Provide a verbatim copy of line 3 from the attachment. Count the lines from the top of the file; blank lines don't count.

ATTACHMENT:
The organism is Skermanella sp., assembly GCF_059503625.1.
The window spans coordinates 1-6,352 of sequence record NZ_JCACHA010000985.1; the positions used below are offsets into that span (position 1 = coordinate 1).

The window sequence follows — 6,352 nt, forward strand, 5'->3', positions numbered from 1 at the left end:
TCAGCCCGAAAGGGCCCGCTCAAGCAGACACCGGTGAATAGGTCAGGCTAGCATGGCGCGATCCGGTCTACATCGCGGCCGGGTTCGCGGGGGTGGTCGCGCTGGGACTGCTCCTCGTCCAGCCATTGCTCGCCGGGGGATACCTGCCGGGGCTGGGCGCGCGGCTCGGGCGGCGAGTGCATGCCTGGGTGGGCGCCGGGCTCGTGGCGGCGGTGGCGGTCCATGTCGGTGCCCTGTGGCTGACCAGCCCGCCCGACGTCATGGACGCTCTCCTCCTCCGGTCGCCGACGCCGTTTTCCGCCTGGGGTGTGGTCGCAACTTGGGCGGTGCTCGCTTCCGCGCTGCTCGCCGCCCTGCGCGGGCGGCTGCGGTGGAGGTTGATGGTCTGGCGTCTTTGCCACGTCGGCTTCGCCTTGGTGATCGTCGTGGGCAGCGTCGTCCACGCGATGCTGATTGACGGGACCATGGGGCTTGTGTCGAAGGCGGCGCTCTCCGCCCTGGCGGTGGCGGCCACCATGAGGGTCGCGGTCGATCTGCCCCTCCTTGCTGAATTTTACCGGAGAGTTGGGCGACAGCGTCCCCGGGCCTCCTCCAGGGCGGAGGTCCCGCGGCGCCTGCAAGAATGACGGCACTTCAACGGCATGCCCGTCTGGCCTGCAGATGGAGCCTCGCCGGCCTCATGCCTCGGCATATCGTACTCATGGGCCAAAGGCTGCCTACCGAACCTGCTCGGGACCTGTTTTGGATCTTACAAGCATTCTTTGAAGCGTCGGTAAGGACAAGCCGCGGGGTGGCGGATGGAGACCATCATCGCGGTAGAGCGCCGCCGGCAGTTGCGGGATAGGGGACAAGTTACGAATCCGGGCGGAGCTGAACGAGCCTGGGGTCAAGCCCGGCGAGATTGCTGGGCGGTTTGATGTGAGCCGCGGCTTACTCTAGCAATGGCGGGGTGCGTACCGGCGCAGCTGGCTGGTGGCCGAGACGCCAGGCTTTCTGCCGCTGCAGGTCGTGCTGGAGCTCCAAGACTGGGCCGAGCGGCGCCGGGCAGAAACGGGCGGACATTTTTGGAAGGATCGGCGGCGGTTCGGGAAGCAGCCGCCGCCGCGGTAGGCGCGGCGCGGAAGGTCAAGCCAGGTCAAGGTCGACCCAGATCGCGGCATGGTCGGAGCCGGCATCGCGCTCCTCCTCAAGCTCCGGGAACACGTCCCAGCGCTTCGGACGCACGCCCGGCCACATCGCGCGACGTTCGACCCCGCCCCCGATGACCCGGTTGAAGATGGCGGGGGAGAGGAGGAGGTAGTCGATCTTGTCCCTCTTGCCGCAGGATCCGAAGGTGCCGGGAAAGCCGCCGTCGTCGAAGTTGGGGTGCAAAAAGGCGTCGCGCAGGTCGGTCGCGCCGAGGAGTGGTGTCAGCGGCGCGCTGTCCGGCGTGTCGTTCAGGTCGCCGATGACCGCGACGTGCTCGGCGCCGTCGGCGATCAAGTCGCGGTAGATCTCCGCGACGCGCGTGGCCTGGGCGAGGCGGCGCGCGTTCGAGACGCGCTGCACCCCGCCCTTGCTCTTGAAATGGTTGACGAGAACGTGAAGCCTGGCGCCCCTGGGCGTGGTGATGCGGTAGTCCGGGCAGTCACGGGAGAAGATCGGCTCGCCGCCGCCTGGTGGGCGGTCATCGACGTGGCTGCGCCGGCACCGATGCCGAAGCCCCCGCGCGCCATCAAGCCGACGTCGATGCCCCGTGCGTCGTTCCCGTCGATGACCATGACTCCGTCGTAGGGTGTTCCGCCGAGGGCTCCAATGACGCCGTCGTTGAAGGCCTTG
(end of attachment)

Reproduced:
The window sequence follows — 6,352 nt, forward strand, 5'->3', positions numbered from 1 at the left end: